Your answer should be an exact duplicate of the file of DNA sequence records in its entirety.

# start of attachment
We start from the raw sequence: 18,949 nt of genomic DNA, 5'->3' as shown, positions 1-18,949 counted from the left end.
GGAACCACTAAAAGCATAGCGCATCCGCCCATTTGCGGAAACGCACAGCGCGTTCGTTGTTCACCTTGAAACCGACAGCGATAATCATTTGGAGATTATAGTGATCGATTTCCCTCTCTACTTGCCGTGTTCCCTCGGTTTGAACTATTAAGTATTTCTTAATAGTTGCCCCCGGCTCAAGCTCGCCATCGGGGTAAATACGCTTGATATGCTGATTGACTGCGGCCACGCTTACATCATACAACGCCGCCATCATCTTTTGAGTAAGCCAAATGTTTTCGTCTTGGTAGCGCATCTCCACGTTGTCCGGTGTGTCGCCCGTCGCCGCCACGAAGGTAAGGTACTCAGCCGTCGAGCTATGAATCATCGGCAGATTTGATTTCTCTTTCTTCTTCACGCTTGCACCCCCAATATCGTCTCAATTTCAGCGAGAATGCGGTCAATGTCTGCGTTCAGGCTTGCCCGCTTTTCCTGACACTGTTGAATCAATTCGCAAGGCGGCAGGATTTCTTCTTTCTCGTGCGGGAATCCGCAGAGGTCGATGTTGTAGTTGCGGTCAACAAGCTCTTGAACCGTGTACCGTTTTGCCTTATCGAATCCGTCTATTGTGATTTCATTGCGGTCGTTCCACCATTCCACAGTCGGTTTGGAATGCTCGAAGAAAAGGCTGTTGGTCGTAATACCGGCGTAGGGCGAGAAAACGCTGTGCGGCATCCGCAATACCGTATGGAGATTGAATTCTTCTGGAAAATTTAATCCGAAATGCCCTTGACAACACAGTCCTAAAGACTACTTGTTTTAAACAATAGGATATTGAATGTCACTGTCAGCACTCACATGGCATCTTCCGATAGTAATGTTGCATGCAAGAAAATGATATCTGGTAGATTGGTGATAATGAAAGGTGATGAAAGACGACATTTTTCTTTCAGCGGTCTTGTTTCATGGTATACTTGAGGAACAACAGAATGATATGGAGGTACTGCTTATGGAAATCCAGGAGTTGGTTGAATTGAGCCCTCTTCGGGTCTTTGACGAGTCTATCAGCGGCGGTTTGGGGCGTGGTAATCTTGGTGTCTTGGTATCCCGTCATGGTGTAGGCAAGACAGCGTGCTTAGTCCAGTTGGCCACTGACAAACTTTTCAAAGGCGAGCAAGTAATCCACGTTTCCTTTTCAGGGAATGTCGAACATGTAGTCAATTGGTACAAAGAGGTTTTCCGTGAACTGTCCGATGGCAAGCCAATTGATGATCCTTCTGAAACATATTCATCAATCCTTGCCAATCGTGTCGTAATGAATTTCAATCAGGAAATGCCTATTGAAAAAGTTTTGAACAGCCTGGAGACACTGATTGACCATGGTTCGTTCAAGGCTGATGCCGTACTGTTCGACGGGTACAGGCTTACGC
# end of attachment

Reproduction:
We start from the raw sequence: 18,949 nt of genomic DNA, 5'->3' as shown, positions 1-18,949 counted from the left end.
GGAACCACTAAAAGCATAGCGCATCCGCCCATTTGCGGAAACGCACAGCGCGTTCGTTGTTCACCTTGAAACCGACAGCGATAATCATTTGGAGATTATAGTGATCGATTTCCCTCTCTACTTGCCGTGTTCCCTCGGTTTGAACTATTAAGTATTTCTTAATAGTTGCCCCCGGCTCAAGCTCGCCATCGGGGTAAATACGCTTGATATGCTGATTGACTGCGGCCACGCTTACATCATACAACGCCGCCATCATCTTTTGAGTAAGCCAAATGTTTTCGTCTTGGTAGCGCATCTCCACGTTGTCCGGTGTGTCGCCCGTCGCCGCCACGAAGGTAAGGTACTCAGCCGTCGAGCTATGAATCATCGGCAGATTTGATTTCTCTTTCTTCTTCACGCTTGCACCCCCAATATCGTCTCAATTTCAGCGAGAATGCGGTCAATGTCTGCGTTCAGGCTTGCCCGCTTTTCCTGACACTGTTGAATCAATTCGCAAGGCGGCAGGATTTCTTCTTTCTCGTGCGGGAATCCGCAGAGGTCGATGTTGTAGTTGCGGTCAACAAGCTCTTGAACCGTGTACCGTTTTGCCTTATCGAATCCGTCTATTGTGATTTCATTGCGGTCGTTCCACCATTCCACAGTCGGTTTGGAATGCTCGAAGAAAAGGCTGTTGGTCGTAATACCGGCGTAGGGCGAGAAAACGCTGTGCGGCATCCGCAATACCGTATGGAGATTGAATTCTTCTGGAAAATTTAATCCGAAATGCCCTTGACAACACAGTCCTAAAGACTACTTGTTTTAAACAATAGGATATTGAATGTCACTGTCAGCACTCACATGGCATCTTCCGATAGTAATGTTGCATGCAAGAAAATGATATCTGGTAGATTGGTGATAATGAAAGGTGATGAAAGACGACATTTTTCTTTCAGCGGTCTTGTTTCATGGTATACTTGAGGAACAACAGAATGATATGGAGGTACTGCTTATGGAAATCCAGGAGTTGGTTGAATTGAGCCCTCTTCGGGTCTTTGACGAGTCTATCAGCGGCGGTTTGGGGCGTGGTAATCTTGGTGTCTTGGTATCCCGTCATGGTGTAGGCAAGACAGCGTGCTTAGTCCAGTTGGCCACTGACAAACTTTTCAAAGGCGAGCAAGTAATCCACGTTTCCTTTTCAGGGAATGTCGAACATGTAGTCAATTGGTACAAAGAGGTTTTCCGTGAACTGTCCGATGGCAAGCCAATTGATGATCCTTCTGAAACATATTCATCAATCCTTGCCAATCGTGTCGTAATGAATTTCAATCAGGAAATGCCTATTGAAAAAGTTTTGAACAGCCTGGAGACACTGATTGACCATGGTTCGTTCAAGGCTGATGCCGTACTGTTCGACGGGTACAGGCTTACGC